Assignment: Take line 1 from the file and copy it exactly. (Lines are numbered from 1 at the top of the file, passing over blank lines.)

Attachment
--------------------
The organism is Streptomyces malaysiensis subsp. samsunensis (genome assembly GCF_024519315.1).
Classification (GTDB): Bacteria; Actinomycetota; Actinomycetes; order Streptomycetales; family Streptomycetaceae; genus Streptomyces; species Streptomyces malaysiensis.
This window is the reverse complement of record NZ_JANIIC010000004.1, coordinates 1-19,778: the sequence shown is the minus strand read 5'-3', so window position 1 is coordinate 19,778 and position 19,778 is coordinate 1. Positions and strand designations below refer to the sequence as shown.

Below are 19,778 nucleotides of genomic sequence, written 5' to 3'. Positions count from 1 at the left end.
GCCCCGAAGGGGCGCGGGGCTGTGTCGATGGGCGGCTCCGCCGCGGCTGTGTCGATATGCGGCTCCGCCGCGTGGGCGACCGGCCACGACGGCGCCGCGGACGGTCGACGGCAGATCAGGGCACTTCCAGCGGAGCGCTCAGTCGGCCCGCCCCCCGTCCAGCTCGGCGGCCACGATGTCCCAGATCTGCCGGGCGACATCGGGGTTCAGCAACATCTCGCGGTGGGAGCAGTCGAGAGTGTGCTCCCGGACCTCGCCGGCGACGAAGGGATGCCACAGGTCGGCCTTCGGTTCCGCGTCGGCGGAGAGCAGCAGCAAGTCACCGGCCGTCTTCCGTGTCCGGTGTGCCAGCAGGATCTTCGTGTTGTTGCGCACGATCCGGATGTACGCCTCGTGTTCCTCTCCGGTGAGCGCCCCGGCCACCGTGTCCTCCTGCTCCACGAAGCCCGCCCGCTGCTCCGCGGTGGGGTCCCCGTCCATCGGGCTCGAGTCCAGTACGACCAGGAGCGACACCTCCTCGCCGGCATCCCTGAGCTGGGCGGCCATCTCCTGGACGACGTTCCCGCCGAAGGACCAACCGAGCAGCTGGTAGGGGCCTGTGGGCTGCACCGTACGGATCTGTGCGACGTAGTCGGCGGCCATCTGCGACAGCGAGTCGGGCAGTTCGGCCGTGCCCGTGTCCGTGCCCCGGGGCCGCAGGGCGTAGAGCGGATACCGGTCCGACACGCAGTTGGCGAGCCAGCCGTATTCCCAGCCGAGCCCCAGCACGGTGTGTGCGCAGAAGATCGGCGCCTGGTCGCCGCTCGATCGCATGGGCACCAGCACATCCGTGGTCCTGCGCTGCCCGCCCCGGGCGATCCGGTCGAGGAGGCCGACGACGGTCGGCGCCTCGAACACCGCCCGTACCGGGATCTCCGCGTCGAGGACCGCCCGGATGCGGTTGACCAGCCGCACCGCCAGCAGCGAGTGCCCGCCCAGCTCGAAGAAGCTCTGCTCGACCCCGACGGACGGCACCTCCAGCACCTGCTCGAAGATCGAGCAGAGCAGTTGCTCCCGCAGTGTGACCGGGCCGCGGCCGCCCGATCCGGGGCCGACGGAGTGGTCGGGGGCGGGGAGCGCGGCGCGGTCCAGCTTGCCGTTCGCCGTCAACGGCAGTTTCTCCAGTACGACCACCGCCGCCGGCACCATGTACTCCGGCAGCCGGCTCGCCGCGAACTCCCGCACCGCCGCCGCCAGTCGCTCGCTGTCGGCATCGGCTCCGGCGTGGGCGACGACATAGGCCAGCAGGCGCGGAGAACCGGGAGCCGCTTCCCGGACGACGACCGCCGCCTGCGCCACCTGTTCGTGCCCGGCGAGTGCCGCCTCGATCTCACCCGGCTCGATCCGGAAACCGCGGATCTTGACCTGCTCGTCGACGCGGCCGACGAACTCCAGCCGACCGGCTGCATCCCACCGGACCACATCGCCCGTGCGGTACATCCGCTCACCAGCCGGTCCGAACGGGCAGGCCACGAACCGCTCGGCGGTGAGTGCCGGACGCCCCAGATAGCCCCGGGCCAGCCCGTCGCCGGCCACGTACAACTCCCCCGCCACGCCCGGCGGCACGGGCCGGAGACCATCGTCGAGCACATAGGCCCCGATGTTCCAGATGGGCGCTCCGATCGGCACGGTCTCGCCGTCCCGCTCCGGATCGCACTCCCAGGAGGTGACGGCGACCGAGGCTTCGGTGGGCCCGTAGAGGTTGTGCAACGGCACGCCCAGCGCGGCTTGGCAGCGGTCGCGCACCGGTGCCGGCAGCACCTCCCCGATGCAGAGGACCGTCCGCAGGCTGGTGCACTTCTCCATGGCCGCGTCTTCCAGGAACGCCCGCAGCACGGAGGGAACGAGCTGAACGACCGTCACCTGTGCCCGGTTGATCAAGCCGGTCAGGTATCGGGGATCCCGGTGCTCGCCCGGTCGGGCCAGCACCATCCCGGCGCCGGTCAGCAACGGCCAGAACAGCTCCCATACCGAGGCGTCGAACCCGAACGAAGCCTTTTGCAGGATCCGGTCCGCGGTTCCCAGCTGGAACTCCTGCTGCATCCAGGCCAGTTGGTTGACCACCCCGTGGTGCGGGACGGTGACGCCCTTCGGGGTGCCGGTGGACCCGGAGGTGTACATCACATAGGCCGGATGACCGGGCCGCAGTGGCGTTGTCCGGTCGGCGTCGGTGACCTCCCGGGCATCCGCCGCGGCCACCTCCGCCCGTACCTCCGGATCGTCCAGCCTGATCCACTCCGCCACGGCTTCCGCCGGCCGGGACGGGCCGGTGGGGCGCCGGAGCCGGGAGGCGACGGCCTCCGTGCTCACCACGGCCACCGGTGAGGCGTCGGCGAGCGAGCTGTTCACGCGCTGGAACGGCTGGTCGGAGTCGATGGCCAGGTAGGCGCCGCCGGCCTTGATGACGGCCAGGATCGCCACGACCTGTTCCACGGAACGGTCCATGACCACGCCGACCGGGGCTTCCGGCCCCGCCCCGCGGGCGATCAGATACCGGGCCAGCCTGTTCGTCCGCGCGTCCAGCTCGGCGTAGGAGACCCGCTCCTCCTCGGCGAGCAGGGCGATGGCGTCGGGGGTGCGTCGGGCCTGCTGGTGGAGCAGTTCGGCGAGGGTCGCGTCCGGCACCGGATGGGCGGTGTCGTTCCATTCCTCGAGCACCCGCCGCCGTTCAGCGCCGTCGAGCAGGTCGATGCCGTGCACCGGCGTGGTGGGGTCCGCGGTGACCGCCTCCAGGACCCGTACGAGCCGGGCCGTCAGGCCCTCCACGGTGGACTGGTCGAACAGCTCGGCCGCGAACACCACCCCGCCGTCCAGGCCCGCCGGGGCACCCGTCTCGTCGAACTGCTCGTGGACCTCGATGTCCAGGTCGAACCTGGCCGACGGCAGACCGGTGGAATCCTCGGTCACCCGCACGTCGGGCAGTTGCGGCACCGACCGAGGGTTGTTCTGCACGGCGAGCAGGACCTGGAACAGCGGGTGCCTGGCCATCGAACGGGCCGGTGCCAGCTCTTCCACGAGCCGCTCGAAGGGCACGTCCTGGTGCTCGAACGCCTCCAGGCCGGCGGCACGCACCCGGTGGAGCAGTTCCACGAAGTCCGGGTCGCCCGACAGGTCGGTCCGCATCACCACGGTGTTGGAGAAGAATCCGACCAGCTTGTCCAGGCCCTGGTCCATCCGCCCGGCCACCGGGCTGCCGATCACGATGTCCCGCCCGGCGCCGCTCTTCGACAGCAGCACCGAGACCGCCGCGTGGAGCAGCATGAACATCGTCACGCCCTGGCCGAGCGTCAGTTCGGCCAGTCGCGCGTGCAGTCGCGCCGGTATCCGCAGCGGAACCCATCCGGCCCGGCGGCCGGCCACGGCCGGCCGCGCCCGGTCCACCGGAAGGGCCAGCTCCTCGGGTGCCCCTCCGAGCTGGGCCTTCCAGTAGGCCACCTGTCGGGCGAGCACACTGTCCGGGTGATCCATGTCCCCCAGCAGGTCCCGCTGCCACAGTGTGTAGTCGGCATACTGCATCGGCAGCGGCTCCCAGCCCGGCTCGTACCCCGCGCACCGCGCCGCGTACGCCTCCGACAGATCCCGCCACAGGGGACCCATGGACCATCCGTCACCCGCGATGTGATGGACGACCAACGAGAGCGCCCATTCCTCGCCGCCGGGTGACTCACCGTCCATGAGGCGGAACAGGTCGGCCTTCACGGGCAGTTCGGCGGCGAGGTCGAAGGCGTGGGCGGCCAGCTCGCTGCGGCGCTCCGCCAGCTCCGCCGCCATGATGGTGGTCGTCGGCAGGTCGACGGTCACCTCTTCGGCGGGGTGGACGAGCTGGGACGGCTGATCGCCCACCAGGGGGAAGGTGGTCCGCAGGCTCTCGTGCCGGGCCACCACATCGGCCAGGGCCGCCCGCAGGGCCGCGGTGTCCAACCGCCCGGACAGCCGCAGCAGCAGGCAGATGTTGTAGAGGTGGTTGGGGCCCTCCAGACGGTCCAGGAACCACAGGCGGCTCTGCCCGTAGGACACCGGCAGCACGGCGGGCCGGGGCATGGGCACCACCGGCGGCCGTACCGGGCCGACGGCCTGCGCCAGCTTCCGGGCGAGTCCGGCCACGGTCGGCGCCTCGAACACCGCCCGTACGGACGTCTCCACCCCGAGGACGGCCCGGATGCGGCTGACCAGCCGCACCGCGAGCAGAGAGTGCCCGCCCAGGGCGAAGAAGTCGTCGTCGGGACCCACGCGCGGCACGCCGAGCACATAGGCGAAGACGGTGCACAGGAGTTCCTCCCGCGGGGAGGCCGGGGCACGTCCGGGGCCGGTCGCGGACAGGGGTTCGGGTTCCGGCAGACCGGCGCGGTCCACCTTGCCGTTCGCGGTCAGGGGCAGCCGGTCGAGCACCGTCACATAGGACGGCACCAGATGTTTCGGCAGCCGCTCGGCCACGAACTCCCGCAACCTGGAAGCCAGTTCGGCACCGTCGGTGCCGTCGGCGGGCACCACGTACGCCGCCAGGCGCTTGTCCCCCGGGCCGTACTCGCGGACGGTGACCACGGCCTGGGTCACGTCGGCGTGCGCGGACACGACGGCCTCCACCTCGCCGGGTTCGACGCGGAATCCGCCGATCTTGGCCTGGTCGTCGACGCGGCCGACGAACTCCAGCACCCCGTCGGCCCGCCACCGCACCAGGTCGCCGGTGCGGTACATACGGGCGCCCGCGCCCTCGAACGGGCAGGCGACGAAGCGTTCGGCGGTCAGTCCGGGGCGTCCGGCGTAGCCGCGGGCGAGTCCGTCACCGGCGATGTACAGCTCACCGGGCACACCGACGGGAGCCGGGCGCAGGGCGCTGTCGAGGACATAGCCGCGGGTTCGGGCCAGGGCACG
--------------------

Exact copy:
The organism is Streptomyces malaysiensis subsp. samsunensis (genome assembly GCF_024519315.1).